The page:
With Comair’s Kulula and British Airways aircrafts out of the skies, domestic air travellers should be prepared to pay up to three to four times more for their flight tickets. This is as airline capacity has reportedly dropped 40% since Comair’s business rescue practitioners announced plans to liquidate the airline.
FlySafair’s Chief Marketing Officer Kirby Gordon tells Moneyweb that since news of Comair’s permanent grounding went public, the airline has seen an uptick in flight prices, adding that this is expected to be more pronounced during the approaching holiday season.
“We are price takers, so pricing is always as a result of supply and demand forces in the market and when one [is] approached with a situation like we are at the moment where supply is being constrained relative to the demand that is out there, we are going to see increases in prices, that is only natural,” Gordon says.
“We may well see some higher prices come the end of the month when we are looking at school holidays… and very constrained availability on those flights.”
On Thursday, Comair’s business rescue practitioners (BRP) in a media release announced that it had lodged a court application to liquidate the 76-year-old airline, citing a failure to raise the necessary funding to save the airline.
The BRPs attributed the airline’s failure to various reasons, including Covd-19-related lockdown regulations which restricted air travel as well as the upshoot in operational costs – impacted by spiralling fuel and oil prices – and the decision by SA aviation authorities to suspend the airline’s aircraft operating certificate (AOC) earlier this year.
On Thursday, the Simple Flying publication reported that Comair’s grounding will see the industry losing 19 000 domestic flights, about a quarter of the industry’s capacity, leaving much of the market to competitors FlySafair and Airlink.
Prices to normalise in 2023
According to SA Flyer Editor Guy Leitch, domestic air travellers may have to stomach these price increases at least until 2023, when the aviation industry is expected to start settling down from this most recent crisis.
“Its going to be quite a slow process because you can’t just buy a new aeroplane and you can’t just expand with finding new pilots and air crew. So, I am not expecting to see much stability before the end of the year – and then of course we’ll be in the end-of-the-year rush – so I think the knock-on effects are going to continue at least until 2023,” Leitch explains.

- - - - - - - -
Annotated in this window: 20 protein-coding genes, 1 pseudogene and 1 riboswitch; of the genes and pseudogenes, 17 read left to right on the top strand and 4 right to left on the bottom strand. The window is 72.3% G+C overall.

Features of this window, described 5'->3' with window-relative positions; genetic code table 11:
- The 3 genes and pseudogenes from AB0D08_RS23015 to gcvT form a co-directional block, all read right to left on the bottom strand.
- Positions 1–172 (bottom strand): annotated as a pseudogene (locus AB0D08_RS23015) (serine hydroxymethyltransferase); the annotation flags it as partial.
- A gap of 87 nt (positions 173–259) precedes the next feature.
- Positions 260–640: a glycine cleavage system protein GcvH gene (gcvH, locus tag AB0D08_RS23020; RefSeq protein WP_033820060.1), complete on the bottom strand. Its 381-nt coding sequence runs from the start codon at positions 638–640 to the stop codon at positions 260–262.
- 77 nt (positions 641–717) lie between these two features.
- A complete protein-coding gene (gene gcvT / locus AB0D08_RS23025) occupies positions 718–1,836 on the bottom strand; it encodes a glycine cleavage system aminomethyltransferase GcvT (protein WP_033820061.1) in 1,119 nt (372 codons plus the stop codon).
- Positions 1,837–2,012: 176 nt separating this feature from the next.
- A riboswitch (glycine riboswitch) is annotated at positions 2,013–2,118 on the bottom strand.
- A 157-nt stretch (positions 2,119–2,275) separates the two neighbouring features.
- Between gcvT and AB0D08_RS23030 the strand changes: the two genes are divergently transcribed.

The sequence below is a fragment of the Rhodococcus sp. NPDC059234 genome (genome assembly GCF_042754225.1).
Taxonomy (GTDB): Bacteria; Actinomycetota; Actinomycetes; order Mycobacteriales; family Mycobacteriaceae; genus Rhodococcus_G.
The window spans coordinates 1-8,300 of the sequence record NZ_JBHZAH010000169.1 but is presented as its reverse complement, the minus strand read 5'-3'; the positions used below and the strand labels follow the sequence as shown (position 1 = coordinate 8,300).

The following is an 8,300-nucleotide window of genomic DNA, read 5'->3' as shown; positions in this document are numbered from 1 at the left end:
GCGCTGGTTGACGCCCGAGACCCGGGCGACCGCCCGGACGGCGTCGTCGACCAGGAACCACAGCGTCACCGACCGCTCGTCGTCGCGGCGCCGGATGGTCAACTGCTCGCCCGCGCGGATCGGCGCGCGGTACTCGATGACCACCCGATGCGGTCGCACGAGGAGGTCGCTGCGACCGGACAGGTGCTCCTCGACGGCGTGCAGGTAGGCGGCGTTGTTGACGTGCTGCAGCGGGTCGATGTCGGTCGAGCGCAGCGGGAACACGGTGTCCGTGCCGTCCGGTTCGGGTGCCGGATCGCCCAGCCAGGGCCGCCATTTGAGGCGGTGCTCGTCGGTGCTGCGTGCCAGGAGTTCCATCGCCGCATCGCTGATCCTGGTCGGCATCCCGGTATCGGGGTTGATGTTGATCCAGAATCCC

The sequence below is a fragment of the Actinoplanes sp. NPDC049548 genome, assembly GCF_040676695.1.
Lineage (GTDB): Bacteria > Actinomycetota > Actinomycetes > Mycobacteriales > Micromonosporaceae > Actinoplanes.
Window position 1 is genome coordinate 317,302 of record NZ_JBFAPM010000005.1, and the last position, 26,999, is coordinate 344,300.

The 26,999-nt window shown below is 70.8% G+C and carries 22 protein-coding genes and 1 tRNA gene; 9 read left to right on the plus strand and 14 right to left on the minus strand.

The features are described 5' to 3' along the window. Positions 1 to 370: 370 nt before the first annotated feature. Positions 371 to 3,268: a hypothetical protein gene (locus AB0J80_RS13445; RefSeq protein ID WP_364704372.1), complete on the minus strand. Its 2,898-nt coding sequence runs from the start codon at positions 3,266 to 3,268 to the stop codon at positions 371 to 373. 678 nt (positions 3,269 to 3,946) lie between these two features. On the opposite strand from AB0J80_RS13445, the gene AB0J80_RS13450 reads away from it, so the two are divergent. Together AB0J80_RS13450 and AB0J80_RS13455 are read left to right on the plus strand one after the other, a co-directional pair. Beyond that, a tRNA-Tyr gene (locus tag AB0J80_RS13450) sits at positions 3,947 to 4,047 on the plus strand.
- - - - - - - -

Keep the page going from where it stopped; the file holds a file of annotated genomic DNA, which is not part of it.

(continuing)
Further, he says that given the kind of market structure the aviation industry operates in, there is not much the South African Competition Commission (CompCom) can do to regulate price movements. Much like the rest of us, the CompCom will be forced to wait for the market to reach its new equilibrium.
“The Competition Commission says its going to keep an eye on prices, but they can’t because the market has to find its own equilibrium and that means that prices will be very expensive until the other airlines can take up the slack.”
Growth to service demand
Comair’s abrupt exit from the market has placed huge pressure on existing airlines to take up the gap left by the grounding of Kulula and British Airways fleets. To do that remaining players, like FlySafair, will have to ramp up their capacity.
Gordon says although doing so will not be a quick process, FlySafair is looking to grow its capacity to serve the market.
“These are long-term plans, but we have been planning growth. We have another aircraft entering our fleet next month, so the timing for that is quite good,” he says.
“We’ve obviously been recruiting to accommodate that, and we actually still have an additional two that will come into our fleet this year. So, there are growth plans on the horizon which will help to a certain extend to alleviate this situation.”
In a statement to Moneyweb, Airports Company South Africa (Acsa) acknowledged the gap left by Comair’s grounding but the airport management company expressed confidence that the aviation industry will recover from this blow.
“There are several players in keeping any one airline operational and the ripple effects of one airline ceasing to operate is most likely going to be felt along the entire value chain, including Acsa,” says Acsa’s acting group manager of communications Gopolang Peme.
“While Acsa will most certainly feel the absence of Comair, we are confident in the recovery of the overall aviation eco-system and are encouraged by the early signs of recovery,” Peme adds.